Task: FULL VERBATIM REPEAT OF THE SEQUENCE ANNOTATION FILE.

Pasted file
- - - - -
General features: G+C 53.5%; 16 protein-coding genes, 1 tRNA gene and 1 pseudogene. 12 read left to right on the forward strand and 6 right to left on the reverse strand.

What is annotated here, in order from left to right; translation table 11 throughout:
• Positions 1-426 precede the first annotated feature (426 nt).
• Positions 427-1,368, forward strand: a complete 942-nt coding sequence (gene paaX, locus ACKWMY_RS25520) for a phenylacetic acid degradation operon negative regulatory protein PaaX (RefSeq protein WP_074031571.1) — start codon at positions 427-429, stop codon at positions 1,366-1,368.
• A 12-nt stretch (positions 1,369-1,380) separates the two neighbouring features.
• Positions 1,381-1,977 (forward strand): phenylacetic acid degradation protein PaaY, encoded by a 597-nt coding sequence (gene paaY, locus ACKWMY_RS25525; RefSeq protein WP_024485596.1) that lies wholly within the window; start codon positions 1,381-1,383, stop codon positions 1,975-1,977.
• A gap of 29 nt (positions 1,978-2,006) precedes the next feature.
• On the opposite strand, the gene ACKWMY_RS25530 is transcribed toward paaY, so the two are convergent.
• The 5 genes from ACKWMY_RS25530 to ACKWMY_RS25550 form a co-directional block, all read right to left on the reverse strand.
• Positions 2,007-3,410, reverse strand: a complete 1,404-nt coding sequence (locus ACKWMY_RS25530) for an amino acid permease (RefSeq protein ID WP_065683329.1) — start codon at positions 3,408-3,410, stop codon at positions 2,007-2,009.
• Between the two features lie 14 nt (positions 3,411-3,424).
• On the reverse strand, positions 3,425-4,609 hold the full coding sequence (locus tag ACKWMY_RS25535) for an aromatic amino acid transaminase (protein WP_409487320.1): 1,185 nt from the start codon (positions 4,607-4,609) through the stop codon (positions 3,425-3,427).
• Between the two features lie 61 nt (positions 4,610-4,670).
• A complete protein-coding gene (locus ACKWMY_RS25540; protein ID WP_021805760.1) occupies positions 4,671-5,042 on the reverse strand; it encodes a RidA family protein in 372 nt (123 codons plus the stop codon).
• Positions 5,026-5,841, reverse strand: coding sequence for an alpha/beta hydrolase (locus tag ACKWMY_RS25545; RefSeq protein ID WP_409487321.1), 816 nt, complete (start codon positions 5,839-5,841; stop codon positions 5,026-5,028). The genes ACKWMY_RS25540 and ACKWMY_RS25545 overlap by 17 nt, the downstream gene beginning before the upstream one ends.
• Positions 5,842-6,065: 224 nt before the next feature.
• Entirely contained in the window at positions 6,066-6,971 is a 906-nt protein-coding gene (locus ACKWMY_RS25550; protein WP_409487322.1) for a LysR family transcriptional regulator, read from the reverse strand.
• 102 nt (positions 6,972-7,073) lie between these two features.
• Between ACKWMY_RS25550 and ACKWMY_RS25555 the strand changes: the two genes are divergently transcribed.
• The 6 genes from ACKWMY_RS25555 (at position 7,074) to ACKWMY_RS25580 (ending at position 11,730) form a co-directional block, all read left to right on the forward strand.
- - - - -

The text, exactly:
General features: G+C 53.5%; 16 protein-coding genes, 1 tRNA gene and 1 pseudogene. 12 read left to right on the forward strand and 6 right to left on the reverse strand.

What is annotated here, in order from left to right; translation table 11 throughout:
• Positions 1-426 precede the first annotated feature (426 nt).
• Positions 427-1,368, forward strand: a complete 942-nt coding sequence (gene paaX, locus ACKWMY_RS25520) for a phenylacetic acid degradation operon negative regulatory protein PaaX (RefSeq protein WP_074031571.1) — start codon at positions 427-429, stop codon at positions 1,366-1,368.
• A 12-nt stretch (positions 1,369-1,380) separates the two neighbouring features.
• Positions 1,381-1,977 (forward strand): phenylacetic acid degradation protein PaaY, encoded by a 597-nt coding sequence (gene paaY, locus ACKWMY_RS25525; RefSeq protein WP_024485596.1) that lies wholly within the window; start codon positions 1,381-1,383, stop codon positions 1,975-1,977.
• A gap of 29 nt (positions 1,978-2,006) precedes the next feature.
• On the opposite strand, the gene ACKWMY_RS25530 is transcribed toward paaY, so the two are convergent.
• The 5 genes from ACKWMY_RS25530 to ACKWMY_RS25550 form a co-directional block, all read right to left on the reverse strand.
• Positions 2,007-3,410, reverse strand: a complete 1,404-nt coding sequence (locus ACKWMY_RS25530) for an amino acid permease (RefSeq protein ID WP_065683329.1) — start codon at positions 3,408-3,410, stop codon at positions 2,007-2,009.
• Between the two features lie 14 nt (positions 3,411-3,424).
• On the reverse strand, positions 3,425-4,609 hold the full coding sequence (locus tag ACKWMY_RS25535) for an aromatic amino acid transaminase (protein WP_409487320.1): 1,185 nt from the start codon (positions 4,607-4,609) through the stop codon (positions 3,425-3,427).
• Between the two features lie 61 nt (positions 4,610-4,670).
• A complete protein-coding gene (locus ACKWMY_RS25540; protein ID WP_021805760.1) occupies positions 4,671-5,042 on the reverse strand; it encodes a RidA family protein in 372 nt (123 codons plus the stop codon).
• Positions 5,026-5,841, reverse strand: coding sequence for an alpha/beta hydrolase (locus tag ACKWMY_RS25545; RefSeq protein ID WP_409487321.1), 816 nt, complete (start codon positions 5,839-5,841; stop codon positions 5,026-5,028). The genes ACKWMY_RS25540 and ACKWMY_RS25545 overlap by 17 nt, the downstream gene beginning before the upstream one ends.
• Positions 5,842-6,065: 224 nt before the next feature.
• Entirely contained in the window at positions 6,066-6,971 is a 906-nt protein-coding gene (locus ACKWMY_RS25550; protein WP_409487322.1) for a LysR family transcriptional regulator, read from the reverse strand.
• 102 nt (positions 6,972-7,073) lie between these two features.
• Between ACKWMY_RS25550 and ACKWMY_RS25555 the strand changes: the two genes are divergently transcribed.
• The 6 genes from ACKWMY_RS25555 (at position 7,074) to ACKWMY_RS25580 (ending at position 11,730) form a co-directional block, all read left to right on the forward strand.